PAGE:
Corker then denied that this was why he had changed his vote, defending himself by saying he had not even read the bill he now was supporting (!), let alone known about the new language. He demanded that Utah’s Orrin Hatch, chair of the Senate Finance Committee, tell him how the favorable provision was added. Hatch said he himself had written it (the Center for Responsive Politics notes that since 1989, Hatch has received more than $1 million in campaign contributions from the real estate industry).

Subsequently, IBT reported that not only does Bob Corker’s chief of staff also stand to make out like a bandit from the real estate tax loophole, but so do 14 Republican senators (including Corker) who “hold financial interests in 26 income-generating real-estate partnerships — worth as much as $105 million in total. Those holdings together produced between $2.4 million and $14.1 million in rent and interest income in 2016, according to federal records.”

Our legislators are supposed to come to Washington to do good. Instead they do well, really well, raking in the dollars at the expense of you and me. Income inequality continues to mount, with the top 1 percent controlling some 40 percent of America’s wealth as benefits are stolen away from those desperately in need.

This tax bill is the Christmas gift that just keeps giving — but not to the millions of Americans who could really use some relief, including and especially the poor and working class who bought Donald Trump’s baloney about never being ignored again. They’ll be lucky to get lumps of “clean, beautiful coal” in their stockings.

Happy holidays.


Reposted from The Huffington Post

Michael Winship is the Emmy Award-winning senior writer of Moyers & Company and, and a senior writing fellow at the policy and advocacy group Demos.

Posted In: Allied Approaches

Union Matters

Failing Bridges Hold Public Hostage

From the USW

From tumbledown bridges to decrepit roads and failing water systems, crumbling infrastructure undermines America’s safety and prosperity. In coming weeks, Union Matters will delve into this neglect and the urgent need for a rebuilding campaign that creates jobs, fuels economic growth and revitalizes communities.

The Seattle Department of Transportation (SDOT) gave the public just a few hours’ notice before closing a major bridge in March, citing significant safety concerns.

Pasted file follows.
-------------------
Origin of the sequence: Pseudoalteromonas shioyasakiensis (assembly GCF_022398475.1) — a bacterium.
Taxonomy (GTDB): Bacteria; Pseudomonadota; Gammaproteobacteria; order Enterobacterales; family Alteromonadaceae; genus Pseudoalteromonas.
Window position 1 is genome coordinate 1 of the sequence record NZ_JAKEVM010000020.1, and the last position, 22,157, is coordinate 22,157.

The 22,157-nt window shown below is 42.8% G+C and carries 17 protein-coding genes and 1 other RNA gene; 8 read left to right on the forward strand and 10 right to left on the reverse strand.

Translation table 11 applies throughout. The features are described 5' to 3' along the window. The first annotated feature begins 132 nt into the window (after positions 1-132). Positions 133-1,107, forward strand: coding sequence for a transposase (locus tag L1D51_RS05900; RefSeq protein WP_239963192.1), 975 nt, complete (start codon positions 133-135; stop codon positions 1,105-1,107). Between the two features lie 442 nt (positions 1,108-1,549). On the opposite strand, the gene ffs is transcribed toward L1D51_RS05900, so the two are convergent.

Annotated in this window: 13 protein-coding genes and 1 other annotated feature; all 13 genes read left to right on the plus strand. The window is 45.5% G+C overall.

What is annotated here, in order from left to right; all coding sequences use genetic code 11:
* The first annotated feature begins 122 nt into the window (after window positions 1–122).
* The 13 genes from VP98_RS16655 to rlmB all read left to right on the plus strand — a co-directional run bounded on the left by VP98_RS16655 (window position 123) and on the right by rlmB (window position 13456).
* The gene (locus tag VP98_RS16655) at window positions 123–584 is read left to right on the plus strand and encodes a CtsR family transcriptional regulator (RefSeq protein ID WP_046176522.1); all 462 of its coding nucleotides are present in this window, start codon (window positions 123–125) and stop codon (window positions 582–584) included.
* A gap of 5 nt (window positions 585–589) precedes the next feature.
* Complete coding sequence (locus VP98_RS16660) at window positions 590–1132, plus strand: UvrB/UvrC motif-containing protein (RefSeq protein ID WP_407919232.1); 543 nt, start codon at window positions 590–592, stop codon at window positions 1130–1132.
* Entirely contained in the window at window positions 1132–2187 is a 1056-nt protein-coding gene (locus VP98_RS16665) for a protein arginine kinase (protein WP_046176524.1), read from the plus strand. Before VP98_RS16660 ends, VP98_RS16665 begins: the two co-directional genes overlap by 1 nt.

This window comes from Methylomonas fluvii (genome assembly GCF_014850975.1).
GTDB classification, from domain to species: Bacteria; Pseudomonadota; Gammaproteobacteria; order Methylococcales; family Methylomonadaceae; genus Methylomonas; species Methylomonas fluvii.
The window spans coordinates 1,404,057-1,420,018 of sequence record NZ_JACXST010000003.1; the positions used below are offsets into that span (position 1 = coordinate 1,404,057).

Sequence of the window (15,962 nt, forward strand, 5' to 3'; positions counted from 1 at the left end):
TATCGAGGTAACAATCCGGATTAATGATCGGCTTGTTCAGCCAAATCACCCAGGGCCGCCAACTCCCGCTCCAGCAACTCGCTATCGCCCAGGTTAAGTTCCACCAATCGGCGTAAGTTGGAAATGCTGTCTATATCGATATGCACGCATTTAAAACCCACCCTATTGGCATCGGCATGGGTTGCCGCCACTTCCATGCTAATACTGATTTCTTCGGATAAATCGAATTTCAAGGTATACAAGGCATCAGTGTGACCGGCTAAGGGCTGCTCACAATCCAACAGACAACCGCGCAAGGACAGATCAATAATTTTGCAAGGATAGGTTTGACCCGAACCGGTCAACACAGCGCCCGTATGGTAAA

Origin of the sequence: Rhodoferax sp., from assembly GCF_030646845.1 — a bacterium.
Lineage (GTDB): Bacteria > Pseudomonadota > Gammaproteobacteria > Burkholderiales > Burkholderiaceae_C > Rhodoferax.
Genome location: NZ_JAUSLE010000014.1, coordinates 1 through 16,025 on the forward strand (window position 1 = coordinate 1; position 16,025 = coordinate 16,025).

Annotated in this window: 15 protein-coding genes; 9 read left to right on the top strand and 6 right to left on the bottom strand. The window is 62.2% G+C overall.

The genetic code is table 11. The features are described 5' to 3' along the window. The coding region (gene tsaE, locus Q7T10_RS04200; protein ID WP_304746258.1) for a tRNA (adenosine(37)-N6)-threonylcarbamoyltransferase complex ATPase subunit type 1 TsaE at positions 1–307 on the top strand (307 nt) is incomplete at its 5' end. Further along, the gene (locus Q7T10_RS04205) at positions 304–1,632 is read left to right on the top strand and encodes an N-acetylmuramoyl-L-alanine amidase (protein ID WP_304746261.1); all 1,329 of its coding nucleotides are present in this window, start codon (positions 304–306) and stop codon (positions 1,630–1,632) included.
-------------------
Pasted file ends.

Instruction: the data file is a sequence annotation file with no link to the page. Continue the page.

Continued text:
The West Seattle Bridge functioned as an essential component of  the city’s local and regional transportation network, carrying 125,000 travelers a day while serving Seattle’s critical maritime and freight industries. Closing it was a huge blow to the city and its citizens. 

Yet neither Seattle’s struggle with bridge maintenance nor the inconvenience now facing the city’s motorists is unusual. Decades of neglect left bridges across the country crumbling or near collapse, requiring a massive investment to keep traffic flowing safely.

When they opened it in 1984, officials predicted the West Seattle Bridge would last 75 years.

But in 2013, cracks started appearing in the center span’s box girders, the main horizontal support beams below the roadway. These cracks spread 2 feet in a little more than two weeks, prompting the bridge’s closure.

And it’s still at risk of falling.  

The city set up an emergency alert system so those in the “fall zone” could be quickly evacuated if the bridge deteriorates to the point of collapse.

More than one-third of U.S. bridges similarly need repair work or replacement, a reminder of America’s urgent need to invest in long-ignored infrastructure.

Fixing or replacing America’s bridges wouldn’t just keep Americans moving. It would also provide millions of family-supporting jobs for steel and cement workers, while also boosting the building trades and other industries.

With bridges across the country close to failure and millions unemployed, America needs a major infrastructure campaign now more than ever.


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There is Dignity in All Work

There is Dignity in All Work